It’s a rare day I write fiction though most days say I do; patchwork memoirs sewn together told in ways I won’t rue. Joe Kleen’s the man I wish I was, both loving and steadfast, though he stumbles he does not fall; role-model unsurpassed.

Tony Kneel cannot be trusted, looks out for number one, cannot see beyond near future, tongue is forked, feet cloven. Evil actions I have taken, sins of the mortal kind, heap upon my Tony’s shoulders; to own faults Tony’s blind.

I’ve committed grave transgressions in my half-cent’ry plus, acted the part of a cockroach, ran when going got rough. My infractions misdemeanor with Tony I retell, with mea culpa contrition I could fill twelve novels.

Tony tale, What Would Padre Do? is a new departure from memoir patchwork tried and true for hound-dog Tony cur. Though haven’t done sin I ascribe to alternate ego writing dark fiction ’bout Tony’s got me feeling schizo.

I have two sons, one’s name is Sean, does go adventuring and heads to bed close to the dawn; created Argentine. It is a very odd feeling casting self as villain, hope there’s a road to redemption for me I have written.

“I am not dissociative,” I said to two of me, “I’m surely not Joe Kleen and pray I’ll never be Tony.” Tony Kneel may be a bastard but he’s every bit me. I hope someday Tony grows up but I fear it won’t be.

Sin Transgresión

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Un hombre muo macho down in Peru
with knitting needles he purls the day through.
In land of Incas gringo with a beard
for knitting prowess is greatly revered.

God Quetzalcoatl is bad-ass dragon
but he flees in fear at sight of this one.
El knitter de norte, he knows no fear,
de los bandidos defends with skewers.

Vaso de agua quien es alto
Limans gather round where ever he goes,
with quick flashing needles does mesmerize,
known for his knitting of enormous size.

Uncultured peones they criticize
call el norte weak, a man with no pride;
but I know this knitter and I profess
he’ll best your best Liman; any contest!

Un hombre muo macho down in Peru
with knitting needles he purls the day through.
In land of Incas gringo with a beard
for knitting prowess is greatly revered.

Èl se llama Tomás and he’s a king,
ustedes campesinos saben nothing.
Bow down before him, this gringo knitter,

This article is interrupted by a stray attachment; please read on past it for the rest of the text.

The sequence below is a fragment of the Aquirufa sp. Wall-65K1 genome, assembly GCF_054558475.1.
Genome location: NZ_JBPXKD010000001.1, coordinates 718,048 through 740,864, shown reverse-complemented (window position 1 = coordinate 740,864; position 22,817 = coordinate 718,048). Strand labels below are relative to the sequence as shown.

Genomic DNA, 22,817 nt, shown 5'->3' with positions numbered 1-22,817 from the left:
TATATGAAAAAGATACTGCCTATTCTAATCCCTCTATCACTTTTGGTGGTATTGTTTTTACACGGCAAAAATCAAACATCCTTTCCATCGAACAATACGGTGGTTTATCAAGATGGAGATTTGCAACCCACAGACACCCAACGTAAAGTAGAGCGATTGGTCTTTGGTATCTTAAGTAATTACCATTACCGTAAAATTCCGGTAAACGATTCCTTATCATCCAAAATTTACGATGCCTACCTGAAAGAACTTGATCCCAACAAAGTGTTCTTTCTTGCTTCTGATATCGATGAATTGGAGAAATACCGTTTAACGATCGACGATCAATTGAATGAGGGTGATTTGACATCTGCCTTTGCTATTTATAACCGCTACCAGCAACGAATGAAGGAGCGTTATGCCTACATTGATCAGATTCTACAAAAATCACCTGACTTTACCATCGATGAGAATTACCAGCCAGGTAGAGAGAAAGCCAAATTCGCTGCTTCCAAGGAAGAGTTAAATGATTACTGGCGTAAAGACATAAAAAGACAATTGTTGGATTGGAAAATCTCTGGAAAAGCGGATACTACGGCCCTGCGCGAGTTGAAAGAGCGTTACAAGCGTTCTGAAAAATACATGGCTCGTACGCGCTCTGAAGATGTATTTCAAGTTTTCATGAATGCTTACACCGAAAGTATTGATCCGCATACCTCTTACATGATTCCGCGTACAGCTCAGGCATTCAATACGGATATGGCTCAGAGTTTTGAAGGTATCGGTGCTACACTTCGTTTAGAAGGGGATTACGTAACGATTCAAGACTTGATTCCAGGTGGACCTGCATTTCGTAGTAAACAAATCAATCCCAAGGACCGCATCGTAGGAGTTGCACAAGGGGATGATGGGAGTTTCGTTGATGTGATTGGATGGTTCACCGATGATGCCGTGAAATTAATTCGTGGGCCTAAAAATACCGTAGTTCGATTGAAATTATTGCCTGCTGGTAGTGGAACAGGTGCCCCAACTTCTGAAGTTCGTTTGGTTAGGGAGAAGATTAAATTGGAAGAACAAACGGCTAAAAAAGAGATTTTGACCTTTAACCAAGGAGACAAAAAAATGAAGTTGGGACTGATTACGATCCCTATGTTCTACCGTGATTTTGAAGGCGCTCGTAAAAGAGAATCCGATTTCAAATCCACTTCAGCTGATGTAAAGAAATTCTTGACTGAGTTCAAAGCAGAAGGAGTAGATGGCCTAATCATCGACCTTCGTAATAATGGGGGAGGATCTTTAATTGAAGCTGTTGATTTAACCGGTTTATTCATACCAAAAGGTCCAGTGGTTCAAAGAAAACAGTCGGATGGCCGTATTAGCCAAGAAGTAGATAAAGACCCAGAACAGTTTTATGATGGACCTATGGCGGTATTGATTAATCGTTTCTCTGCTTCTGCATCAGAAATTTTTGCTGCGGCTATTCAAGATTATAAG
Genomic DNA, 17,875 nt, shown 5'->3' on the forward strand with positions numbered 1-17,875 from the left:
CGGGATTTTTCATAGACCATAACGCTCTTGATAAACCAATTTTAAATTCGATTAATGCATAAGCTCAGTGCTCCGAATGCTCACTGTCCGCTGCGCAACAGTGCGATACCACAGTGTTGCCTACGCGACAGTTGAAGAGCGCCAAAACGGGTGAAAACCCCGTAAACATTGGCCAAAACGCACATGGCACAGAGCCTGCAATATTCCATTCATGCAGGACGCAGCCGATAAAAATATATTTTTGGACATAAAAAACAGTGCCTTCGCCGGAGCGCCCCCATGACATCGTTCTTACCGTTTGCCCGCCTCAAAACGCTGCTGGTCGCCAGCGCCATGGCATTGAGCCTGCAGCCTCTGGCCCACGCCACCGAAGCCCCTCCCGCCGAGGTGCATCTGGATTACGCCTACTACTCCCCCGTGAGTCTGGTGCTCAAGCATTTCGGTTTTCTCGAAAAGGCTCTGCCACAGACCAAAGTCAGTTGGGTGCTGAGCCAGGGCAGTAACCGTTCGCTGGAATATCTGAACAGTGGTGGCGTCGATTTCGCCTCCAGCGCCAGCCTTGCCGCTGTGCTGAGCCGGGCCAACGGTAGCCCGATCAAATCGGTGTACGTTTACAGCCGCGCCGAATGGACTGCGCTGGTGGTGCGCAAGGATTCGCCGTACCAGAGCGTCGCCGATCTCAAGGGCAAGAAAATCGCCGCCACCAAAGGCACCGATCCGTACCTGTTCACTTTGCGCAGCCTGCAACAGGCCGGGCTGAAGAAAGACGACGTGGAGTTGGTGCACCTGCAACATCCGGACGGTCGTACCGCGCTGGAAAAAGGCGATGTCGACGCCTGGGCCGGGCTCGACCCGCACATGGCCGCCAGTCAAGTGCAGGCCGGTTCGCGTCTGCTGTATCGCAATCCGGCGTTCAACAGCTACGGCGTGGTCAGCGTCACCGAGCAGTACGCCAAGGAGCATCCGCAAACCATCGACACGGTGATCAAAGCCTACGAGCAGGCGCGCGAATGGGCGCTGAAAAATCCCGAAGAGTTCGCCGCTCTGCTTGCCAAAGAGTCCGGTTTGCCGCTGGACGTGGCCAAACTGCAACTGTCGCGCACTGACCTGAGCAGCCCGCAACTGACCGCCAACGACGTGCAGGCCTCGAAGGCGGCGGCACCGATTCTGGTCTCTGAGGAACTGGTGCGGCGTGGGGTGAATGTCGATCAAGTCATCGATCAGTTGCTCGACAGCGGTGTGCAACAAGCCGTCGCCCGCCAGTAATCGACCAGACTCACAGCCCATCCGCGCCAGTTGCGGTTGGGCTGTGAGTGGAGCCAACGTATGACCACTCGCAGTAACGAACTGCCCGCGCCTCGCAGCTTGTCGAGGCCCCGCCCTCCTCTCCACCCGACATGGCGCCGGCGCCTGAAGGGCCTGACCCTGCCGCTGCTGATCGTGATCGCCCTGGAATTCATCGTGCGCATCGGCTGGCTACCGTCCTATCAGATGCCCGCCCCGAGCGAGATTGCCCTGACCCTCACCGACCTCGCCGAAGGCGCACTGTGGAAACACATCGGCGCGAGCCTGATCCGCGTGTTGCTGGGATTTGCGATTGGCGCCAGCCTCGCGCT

for with his hands he knits loving sweater.

He is no doubter and he is sanguine,
this knitting gringo around world has been.
Niños estúpidos with Spanish pride
are surely eclipsed by this knitting guy.

So, vaya condios, Peruvians
let the first to slander be without sin
porque sin transgresión need to be
to equal the man you mock openly.

Un hombre muo macho down in Peru
with knitting needles he purls the day through.
In land of Incas gringo with a beard
for knitting prowess is greatly revered.

Boldly Forward

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Boldly forward, dreamed of journey
to a land of liberty;
freedom is what we were yearning,
escape yoke of poverty.
Teeming shore, tired, poor masses
breathing free, let justice ring!
All we ask is little patience;
we are assimilating.

In my dream saw colossus Dame
who was mother to exiles,
imprisoned lightning in her flame
no longer glowed the world-wide.
Two-thousand-feet, not half-a-mile,
over harbor New York named,
waterway barred my arrival,
Liberty hung head in shame.

Her soothing words and welcome mat,
promise of a golden door?
Barred gate’s what ignorance begat,
refugees now are abhorred.
Her tears flow as the tempest-tost
from great banquet we are kept,
seems storied pomp now rules the land,
with death of dream I’m bereft.

O, Liberty! America!
Why hast thou forsaken me?
Is it my brown skin or Allah?
Crushed is dream of living free.
Boldly forward, dreamed of journey
to a land of liberty;
freedom is what we were yearning,
escape yoke of poverty.

 

Here’s A Stone

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Here’s a stone, here’s a stone,
here’s a stone for you.
Here’s a stone, here’s a stone,
here’s a stone for you.

Stoned at dawn by the men
that I labor for.
Stoning’s not broken bones
it’s death by burden.
Tween a rock and hard place
eke out daily bread.
Piling on heavy stones
will cause my own death.

Here’s a stone, here’s a stone,
here’s a stone for you.
Here’s a stone, here’s a stone,
here’s a stone for you.

Every day little more
burden to carry.
Cannot see? Do not care?
That you’re crushing me?
Like the great Giles Corey
I scream for, “More weight!”
knowing that with my words
I seal my own fate.

Here’s a stone, here’s a stone,
here’s a stone for you.
Here’s a stone, here’s a stone,
here’s a stone for you.

Burdened by weight of years
still I struggle on;
realize few more stones
will crush before long.
What’s a man going to do
burdens overwhelm?
Stand and sneer and demand
a greater burden.

Here’s a stone, here’s a stone,
here’s a stone for you.
Here’s a stone, here’s a stone,
here’s a stone for you.

Starry night up above
swirling in the sky,
fear the stones are too much
and now I shall die.
Swept away as refuse,
tears of crocodile,
already been replaced